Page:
After more than 10 years with Globe, I had my postpaid cellphone service cut last March. I was going on a long trip overseas and did not want my parents to be bothered about making sure my monthly phone bills got paid on time. Besides, my not-top-of-the-line cellphone would not work in Tokyo where they only accept J-phones, and neither would it work in LA since it was not triband. Secretly, I also wanted to know how long I can survive without a cellphone.
"'Di mo kayang walang cellphone," said my high school friend A. And so she offered me a triband mobile phone on Globe postpaid plan that will just cost me P500 a month. "$10 dollars lang yun no," she said. She'll even take care of paying Globe; I'll just have to leave postdated checks with her. I said I'll think about it.
But before I knew it, I had 10,000 things to do before leaving Manila last March 16. So there was not even time to think about it.
It's now June 4 (and--gasp--I'm 40 years old and 5 months old today! Well, no one can tell as long as my grey hair doesn't show and I'm in my sneakers, hehe). That means it's been almost 2.5 months since I gave up my cellphone. And... I survived.
Sure, I miss the forwarded jokes and inspirational text messages, as well as the hoax warnings of bomb threats in the malls. Also the funny "Can u b my txtm8" messages from people I don't know (and don't bother to respond to). I miss the "wer r u" urgent messages when I'm 5 minutes late for appointments just as I'm parking in a crowded mall, and the kilometric chika from my girl friends. I also miss the prayer requests that come in via text, as well as the coffee invites from my closest friends.
Yeah, I miss them all, but I discovered many things by being cellphone-less.
1. It's good to wait. In fact, I can wait. And yes, people can wait for me. And one can wait creatively: read a book, write a note, go people-watching and check out the latest fashion, study the menu four times and learn the many different toppings that can go on a pizza.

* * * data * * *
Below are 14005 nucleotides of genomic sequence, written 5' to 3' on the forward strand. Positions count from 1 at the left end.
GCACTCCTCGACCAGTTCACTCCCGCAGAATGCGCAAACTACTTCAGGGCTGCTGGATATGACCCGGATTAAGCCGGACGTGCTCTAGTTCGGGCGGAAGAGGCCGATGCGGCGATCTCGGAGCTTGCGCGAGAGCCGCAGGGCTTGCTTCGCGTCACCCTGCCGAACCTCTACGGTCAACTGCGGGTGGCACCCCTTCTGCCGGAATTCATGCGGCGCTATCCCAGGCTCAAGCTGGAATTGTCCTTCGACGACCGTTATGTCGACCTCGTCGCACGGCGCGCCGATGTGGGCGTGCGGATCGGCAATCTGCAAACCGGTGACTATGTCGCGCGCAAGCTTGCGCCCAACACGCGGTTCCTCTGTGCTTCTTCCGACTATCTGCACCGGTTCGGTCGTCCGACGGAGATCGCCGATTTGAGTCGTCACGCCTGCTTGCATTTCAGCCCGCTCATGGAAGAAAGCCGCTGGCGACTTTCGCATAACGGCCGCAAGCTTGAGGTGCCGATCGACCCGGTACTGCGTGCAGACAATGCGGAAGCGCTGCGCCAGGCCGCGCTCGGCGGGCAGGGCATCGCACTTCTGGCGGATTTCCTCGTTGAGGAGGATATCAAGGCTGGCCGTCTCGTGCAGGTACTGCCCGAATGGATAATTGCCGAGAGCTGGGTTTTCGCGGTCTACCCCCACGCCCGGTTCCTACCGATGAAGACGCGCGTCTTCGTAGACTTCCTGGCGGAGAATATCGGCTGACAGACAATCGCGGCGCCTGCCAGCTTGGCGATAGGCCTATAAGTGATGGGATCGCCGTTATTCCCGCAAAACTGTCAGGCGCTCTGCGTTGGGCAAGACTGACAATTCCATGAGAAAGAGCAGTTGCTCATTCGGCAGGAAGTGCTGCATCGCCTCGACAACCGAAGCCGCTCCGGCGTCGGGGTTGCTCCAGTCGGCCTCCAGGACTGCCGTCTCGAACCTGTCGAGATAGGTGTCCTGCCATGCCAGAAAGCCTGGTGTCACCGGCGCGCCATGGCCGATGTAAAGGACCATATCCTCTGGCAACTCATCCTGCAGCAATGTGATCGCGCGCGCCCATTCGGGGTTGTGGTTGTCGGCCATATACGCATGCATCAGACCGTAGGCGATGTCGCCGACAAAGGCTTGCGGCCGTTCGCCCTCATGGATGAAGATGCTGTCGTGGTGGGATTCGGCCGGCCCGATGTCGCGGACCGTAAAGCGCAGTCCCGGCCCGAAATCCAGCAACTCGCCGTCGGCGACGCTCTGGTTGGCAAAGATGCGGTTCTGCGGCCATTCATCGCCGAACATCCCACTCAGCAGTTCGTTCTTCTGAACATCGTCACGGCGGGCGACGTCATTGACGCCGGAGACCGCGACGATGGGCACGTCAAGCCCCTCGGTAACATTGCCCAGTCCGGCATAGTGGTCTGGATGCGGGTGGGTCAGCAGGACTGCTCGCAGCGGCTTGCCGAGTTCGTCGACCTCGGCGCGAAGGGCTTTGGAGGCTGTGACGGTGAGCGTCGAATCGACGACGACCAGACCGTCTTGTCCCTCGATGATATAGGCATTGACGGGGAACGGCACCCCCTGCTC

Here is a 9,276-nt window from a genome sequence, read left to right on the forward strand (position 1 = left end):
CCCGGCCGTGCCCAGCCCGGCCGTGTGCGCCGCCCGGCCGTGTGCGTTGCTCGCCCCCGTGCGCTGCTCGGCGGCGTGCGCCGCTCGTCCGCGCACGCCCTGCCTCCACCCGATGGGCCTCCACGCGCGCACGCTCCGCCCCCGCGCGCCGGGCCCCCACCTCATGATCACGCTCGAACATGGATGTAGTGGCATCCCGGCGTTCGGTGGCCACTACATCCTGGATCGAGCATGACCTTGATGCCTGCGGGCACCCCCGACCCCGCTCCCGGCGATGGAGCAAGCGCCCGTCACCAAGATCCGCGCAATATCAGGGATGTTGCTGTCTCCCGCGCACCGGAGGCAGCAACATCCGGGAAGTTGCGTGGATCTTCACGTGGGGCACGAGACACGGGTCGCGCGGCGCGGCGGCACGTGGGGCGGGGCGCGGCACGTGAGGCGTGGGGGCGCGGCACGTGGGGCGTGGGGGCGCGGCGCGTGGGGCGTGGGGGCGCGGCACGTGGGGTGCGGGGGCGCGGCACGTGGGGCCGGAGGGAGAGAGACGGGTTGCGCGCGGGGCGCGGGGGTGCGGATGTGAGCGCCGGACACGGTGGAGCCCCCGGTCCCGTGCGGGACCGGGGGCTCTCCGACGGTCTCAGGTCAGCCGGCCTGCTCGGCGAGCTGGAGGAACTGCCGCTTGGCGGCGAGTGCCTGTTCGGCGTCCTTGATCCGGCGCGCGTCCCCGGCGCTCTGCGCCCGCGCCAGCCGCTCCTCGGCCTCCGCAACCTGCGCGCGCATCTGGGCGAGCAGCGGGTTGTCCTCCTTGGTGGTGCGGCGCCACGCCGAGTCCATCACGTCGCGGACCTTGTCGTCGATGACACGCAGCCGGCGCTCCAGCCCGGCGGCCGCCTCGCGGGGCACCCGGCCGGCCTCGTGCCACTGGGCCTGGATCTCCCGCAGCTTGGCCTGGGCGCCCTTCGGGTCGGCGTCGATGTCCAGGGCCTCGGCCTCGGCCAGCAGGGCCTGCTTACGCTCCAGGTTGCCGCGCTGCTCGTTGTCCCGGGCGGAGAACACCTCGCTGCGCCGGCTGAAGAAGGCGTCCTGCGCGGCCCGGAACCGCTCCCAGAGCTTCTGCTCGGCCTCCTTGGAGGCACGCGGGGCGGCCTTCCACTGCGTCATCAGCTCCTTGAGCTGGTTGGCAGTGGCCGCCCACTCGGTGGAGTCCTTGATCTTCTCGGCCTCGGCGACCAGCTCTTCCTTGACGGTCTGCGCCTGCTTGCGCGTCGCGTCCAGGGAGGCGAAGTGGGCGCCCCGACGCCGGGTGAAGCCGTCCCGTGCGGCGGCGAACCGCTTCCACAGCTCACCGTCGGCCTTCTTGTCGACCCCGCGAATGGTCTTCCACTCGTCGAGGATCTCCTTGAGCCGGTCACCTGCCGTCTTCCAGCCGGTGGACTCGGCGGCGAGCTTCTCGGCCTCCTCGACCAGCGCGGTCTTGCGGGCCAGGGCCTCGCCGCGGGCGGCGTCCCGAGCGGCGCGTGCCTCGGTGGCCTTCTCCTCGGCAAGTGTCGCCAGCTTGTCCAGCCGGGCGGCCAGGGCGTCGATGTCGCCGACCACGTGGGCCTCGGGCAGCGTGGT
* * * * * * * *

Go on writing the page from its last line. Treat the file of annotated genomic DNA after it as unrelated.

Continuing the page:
2. The pay phone works. Just drop the coins, dial, and voila! You can be the one to ask people, "where are you?" when they're not on time. Plus, this is a great way to use up all the coins in your purse so your wallet will not be as heavy.
3. Not everything is urgent. If a message can wait, I can send it by e-mail. Back in Manila, I could launch 30-50 text messages a day, some of them not urgent (example: Hi! Are you going to X's party next Friday?).
4. Talk is better. Instead of texting and asking if someone is free to meet up later today, just pick up the phone for immediate feedback. Oo nga naman.
I'm not saying that I'll never have a cellphone again. But being without one certainly opens up one's eyes to other possibilities. :-)
BOOK OF THE WEEK: Turn by Max Lucado is a small thin book I picked up at the bargain bin at Barnes and Noble. This is a must-read for all people who want to see their countries go forward. God will bless their land if His people humble themselves and pray.
VERSE OF THE WEEK: If my people, who are called by my name, will humble themselves and pray and seek my face and turn from their wicked ways, then will I hear from heaven and will forgive their sin and will heal their land. 2 Chronicles 7:14